This should be the year state policymakers start to revamp the state’s property tax structure. We know that the system is unfair, and there is a clear path forward to fix it.
Current property taxes are unfair in a number of ways. Owners of properties with the same fair market value pay vastly different property taxes based on which town they are in. Owners also pay very different taxes for the same level of local public services. Residents often receive very different levels of local public services for the same level of taxes paid.
Current property taxes also create inefficiencies in a number of ways. Different tax levels spur households and businesses to move from one community to another to lower tax burdens. Because towns with lower tax burdens are likely to be at some distance from central cities, new lower density development is encouraged at the expense of preserving open space and farmland while weakening core cities.
Spread out communities consume more energy per resident, losing the energy efficiencies of denser communities. Private, municipal and state resources are wasted to build and maintain essentially duplicate infrastructure that exists in other communities – churches, power lines, fiber optic cables, schools, roads, water and sewer lines.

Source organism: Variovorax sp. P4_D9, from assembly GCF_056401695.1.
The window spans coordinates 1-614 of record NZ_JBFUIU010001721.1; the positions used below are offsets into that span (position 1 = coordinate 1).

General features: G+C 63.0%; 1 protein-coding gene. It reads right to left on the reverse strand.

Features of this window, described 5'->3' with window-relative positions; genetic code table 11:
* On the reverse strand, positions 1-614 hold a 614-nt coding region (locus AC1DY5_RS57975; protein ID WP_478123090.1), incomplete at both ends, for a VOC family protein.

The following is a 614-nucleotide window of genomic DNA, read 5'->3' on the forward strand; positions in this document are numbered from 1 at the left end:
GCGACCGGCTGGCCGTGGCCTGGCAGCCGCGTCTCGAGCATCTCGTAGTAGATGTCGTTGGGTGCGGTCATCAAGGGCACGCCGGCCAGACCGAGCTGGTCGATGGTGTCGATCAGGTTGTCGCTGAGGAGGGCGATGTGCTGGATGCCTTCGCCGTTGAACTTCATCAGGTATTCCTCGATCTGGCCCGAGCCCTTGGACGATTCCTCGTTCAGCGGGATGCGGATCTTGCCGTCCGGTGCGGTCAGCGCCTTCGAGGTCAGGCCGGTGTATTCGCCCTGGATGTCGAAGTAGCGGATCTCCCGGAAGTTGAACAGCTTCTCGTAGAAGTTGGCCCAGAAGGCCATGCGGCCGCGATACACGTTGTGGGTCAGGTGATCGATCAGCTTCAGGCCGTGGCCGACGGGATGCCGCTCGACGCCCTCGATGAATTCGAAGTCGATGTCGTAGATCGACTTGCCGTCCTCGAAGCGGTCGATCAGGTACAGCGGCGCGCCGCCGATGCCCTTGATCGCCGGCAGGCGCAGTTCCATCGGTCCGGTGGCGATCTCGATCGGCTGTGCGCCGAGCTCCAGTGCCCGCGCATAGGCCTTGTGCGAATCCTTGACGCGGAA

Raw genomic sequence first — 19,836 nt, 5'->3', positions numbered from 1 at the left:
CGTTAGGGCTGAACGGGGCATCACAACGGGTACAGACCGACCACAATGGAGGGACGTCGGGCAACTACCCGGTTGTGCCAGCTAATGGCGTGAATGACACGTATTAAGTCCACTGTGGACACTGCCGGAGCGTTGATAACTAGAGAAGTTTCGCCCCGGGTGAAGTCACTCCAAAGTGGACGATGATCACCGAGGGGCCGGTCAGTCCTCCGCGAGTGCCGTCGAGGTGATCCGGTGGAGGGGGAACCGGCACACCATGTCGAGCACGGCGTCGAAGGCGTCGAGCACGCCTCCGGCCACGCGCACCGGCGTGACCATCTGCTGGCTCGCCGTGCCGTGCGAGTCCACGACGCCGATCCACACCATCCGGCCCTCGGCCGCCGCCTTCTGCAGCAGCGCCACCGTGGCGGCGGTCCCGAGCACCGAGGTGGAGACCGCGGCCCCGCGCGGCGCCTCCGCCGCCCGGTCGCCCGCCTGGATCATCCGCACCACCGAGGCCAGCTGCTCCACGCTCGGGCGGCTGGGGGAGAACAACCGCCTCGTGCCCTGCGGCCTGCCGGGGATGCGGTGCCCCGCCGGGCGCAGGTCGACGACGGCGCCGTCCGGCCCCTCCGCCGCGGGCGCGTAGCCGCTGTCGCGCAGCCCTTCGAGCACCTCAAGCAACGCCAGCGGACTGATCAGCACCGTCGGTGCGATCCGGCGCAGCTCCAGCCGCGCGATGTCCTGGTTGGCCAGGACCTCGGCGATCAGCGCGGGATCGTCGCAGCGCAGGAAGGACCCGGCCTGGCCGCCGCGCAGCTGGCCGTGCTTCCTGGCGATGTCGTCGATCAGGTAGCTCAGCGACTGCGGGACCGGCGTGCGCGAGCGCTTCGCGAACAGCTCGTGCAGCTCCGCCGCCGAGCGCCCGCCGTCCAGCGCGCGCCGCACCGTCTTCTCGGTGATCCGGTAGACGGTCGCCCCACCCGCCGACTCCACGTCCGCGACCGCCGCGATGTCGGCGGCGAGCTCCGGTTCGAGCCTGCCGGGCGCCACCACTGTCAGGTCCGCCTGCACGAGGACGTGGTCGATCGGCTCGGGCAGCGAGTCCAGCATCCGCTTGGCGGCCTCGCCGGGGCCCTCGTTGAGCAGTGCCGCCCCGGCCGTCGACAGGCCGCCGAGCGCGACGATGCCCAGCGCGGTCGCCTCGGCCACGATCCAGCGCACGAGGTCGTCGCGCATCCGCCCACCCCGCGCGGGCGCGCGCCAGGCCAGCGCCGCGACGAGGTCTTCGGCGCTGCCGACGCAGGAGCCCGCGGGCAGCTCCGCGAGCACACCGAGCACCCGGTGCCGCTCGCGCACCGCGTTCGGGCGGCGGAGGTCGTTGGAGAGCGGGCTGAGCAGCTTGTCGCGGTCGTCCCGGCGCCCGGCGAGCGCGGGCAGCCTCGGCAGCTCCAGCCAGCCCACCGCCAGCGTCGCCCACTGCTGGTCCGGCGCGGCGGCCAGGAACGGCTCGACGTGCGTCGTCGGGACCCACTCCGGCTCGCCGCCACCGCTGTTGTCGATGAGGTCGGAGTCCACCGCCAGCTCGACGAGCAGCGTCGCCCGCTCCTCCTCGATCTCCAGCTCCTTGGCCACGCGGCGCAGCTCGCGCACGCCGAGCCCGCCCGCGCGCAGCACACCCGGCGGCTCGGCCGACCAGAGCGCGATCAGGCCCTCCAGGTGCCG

Public services – fire, police and emergency response – cost more when there is much duplication. The New England Public Policy Center (NEPPC), for example, has estimated that consolidating 911 call centers in Connecticut from more than 100 to eight would save up to $60 million annually, and produce other benefits as well.
To promote greater equity and efficiency, and provide property tax relief to the people of Connecticut, researchers from the New England Public Policy Center (http://www.bostonfed.org/economic/neppc/index.htm) have presented a promising framework for targeting state aid to those municipalities that need it most. They have suggested mechanisms for closing what they called the “need-capacity gap” — the gap between the underlying costs of providing local public services and the capacity to raise revenue locally to pay for those services.
Around the country, states have moved to reform property taxes using the “need capacity gap” model. To be used in Connecticut, this framework needs to be fleshed out and adapted to the specific circumstances. What are the appropriate cost factors to consider? How large are the gaps in Connecticut? And what are appropriate ways to rebalance the revenue structure to provide property tax relief and reduce or even close the gaps? How should such a framework be phased in over time?
In 2014, the state badly needs a thorough policy analysis that focuses on generating the needed financial and spending information in the state and applying this “need-capacity gap” framework. It will take time, but the state needs to set about a concerted effort to revamp the state’s property tax structure to produce a fairer and more efficient system.